High-price contribution on wind and hydropower

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The Government is proposing to introduce a high-price contribution, with the rate set at 23 per cent of the electricity price in excess of NOK 0.70 per kWh. The contribution is designed as an excise duty payable to the treasury. The tax will be calculated hourly for each price area. The tax basis is limited to revenues from power generation.

Who will pay the high-price contribution?

The high-price contribution will apply from 28 September 2022 to hydropower stations with generators with a total rated output of 10,000 kVA or more and from 1 January 2023 to other hydropower stations and wind farms.

From 1 January 2023, the tax obligation covers:

  • hydropower stations of at least 1 MW. This means that mini and micro power plants are not included.
  • wind power plants that require a licence under the Energy Act.

The power plant owner is liable to pay the high-price contribution. For production communities that are not separate tax entities under section 2-2, second paragraph, of the Tax Act and where the power accrues to the members, the tax liability lies with the individual member who draws the power. The taxable party is responsible for reporting and paying the tax to the Norwegian Tax Administration.

  • The tax is calculated separately for 1) power valued at the spot market price, 2) licence power, 3) own power, as well as 4) power in accordance with withdrawal rights and 5) total other contracts (e.g. bilateral agreements and financial contracts).

Price used as a basis

In principle, all power generation is taxable. The high-price contribution is calculated on the basis of the actual prices achieved by the taxable party. This means that production covered by contract exemptions in the resource rent tax, and other agreements on the actual delivery of a fixed volume at a fixed price, is valued at the contract price. For production volumes sold on the spot market, the actual price will be the spot price achieved in the corresponding period.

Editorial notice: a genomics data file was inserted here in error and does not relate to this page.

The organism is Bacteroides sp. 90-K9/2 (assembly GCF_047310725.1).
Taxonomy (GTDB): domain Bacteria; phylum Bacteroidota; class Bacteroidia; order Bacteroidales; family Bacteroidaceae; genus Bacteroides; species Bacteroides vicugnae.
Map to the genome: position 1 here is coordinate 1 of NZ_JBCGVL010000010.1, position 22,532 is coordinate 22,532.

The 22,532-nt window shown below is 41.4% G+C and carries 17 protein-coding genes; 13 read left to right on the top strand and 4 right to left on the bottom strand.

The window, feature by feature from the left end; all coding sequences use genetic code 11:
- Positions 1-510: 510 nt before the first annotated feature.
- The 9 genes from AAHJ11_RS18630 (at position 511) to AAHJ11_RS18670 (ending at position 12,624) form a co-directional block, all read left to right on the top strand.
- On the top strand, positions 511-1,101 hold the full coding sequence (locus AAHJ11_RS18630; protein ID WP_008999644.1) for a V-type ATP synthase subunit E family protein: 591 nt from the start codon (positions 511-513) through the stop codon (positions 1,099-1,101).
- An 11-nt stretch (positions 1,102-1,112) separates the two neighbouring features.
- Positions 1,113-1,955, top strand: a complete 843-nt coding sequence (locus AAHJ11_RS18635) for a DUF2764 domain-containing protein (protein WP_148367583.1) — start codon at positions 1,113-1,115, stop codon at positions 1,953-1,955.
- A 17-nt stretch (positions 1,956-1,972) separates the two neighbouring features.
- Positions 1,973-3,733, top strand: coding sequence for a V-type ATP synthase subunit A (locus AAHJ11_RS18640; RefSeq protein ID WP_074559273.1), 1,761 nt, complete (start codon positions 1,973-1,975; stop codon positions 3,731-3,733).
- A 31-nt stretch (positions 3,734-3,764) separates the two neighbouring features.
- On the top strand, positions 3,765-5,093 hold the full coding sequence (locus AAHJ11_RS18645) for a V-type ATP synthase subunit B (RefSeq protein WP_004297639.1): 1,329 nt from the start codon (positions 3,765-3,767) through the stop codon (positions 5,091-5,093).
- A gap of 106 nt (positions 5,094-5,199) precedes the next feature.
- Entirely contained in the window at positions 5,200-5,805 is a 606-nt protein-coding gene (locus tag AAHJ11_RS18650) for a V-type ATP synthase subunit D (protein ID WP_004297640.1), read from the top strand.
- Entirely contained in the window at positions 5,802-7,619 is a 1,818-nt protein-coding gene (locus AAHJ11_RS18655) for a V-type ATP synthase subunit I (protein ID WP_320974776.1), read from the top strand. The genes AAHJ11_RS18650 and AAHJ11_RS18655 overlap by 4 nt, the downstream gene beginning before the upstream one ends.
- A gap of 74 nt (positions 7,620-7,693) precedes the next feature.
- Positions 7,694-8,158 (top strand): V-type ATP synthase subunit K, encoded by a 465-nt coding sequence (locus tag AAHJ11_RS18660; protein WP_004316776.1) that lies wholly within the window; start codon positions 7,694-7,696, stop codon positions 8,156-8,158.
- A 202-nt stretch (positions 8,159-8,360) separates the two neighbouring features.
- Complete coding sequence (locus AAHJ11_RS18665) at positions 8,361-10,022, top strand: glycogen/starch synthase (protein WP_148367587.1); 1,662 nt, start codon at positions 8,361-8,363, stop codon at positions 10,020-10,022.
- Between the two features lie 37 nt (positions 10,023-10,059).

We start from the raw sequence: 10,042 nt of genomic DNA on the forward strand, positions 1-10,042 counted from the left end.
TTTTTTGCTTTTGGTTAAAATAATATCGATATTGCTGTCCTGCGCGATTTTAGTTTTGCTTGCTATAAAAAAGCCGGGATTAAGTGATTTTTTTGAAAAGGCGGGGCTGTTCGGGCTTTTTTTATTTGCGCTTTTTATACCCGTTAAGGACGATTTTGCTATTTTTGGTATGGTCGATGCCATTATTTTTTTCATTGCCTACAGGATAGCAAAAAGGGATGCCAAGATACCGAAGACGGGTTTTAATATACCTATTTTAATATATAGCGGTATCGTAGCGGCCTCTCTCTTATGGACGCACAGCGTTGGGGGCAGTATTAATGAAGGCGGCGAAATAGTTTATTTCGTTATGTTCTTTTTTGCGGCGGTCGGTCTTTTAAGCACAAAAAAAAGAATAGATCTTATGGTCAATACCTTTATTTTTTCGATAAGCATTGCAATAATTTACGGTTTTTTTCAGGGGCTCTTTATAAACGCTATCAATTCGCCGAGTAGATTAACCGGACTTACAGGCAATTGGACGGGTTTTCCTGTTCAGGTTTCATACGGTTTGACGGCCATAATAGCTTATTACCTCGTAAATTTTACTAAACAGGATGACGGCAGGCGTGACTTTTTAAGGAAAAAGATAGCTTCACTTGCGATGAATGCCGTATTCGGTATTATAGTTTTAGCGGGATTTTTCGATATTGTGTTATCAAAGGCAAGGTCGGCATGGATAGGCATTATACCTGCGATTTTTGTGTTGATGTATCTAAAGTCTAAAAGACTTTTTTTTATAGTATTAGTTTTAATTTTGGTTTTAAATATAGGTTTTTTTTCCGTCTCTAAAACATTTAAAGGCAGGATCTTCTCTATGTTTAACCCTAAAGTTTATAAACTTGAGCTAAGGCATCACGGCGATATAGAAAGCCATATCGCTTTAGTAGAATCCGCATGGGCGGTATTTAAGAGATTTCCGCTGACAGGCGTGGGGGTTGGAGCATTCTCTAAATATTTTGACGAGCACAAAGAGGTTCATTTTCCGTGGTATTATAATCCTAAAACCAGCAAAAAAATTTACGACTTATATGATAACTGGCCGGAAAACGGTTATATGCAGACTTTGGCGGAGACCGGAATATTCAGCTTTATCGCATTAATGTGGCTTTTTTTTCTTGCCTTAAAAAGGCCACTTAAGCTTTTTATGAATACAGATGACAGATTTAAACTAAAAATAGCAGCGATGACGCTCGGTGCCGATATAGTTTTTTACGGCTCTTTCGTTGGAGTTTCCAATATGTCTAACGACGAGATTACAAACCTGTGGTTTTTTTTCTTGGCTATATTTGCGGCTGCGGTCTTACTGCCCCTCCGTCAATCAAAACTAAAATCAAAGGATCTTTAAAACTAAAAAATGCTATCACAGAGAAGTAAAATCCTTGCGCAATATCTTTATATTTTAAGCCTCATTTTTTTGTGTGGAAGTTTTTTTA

• For agreements entered into on or after 28 September, where there is a commonality of interest between the parties, there is nevertheless a requirement for the contract to have been entered into on market terms. If the taxable party is unable to document that the agreement is based on market terms, the spot market price at the relevant time and in the relevant price area will provide the basis for the tax.
  • Power consumed in own production activities, is valued at the spot market price, i.e. what the power could otherwise have been sold for.
  • Licence power is valued at the price achieved and will therefore not normally trigger any tax liability.
  • Power drawn through withdrawal rights is valued at the actual price and will therefore in many cases not trigger tax liability.
  • If the total volume supplied under long-term contracts, delivered as licence power, drawn as own power and in accordance with withdrawal rights, exceeds own power generation in a period and price area, the costs of cover purchases on the spot market will be deducted from the tax basis (deducted from the price achieved) and, where applicable, allocated proportionately.

No deductibility in other tax bases

The Government proposes that the high-price contribution should not be deductible from corporate tax. A proposal will therefore be presented in the budget for 2023 to amend the Tax Act to ensure that this is the case. As the high-price contribution is not an operating expense that regularly derives from power generation, it is assumed that the high-price contribution will not be deductible in resource rent tax and property tax.

The Government’s anticipated revenues from the high-price contribution

It is estimated, with a great degree of uncertainty, that the proposal will result increased tax revenues of around NOK 16 billion annually.

The high-price contribution means that hydropower stations that pay a high-price contribution and which also pay resource rent tax will face an overall marginal tax of 90 per cent.

Financial contracts

For financial contracts entered into no later than 27 September 2022 in order to secure revenues in relation to sales at the spot market price, the tax is calculated on the basis of the price achieved, adjusted for gains or losses on the financial contract.

  • Gains or losses on currency derivatives will not be taken into account, however. Gains and losses in foreign currency are translated to NOK at the spot market rate at the time of dating.
  • If sales at the spot market price are hedged against the Nordic system price, the difference between the system price and the price in the relevant price area will be taken into account. If the taxable party has production in several price areas, the traded volume will be allocated proportionately according to the volume produced in each price area.


For the taxation period 28 September to 31 December 2022 inclusive, the tax will first fall due on 18 January 2023. For 2023, the tax must be reported and paid to the Norwegian Tax Administration monthly.

More detailed provisions on the implementation and demarcation of the tax will be stipulated in regulations.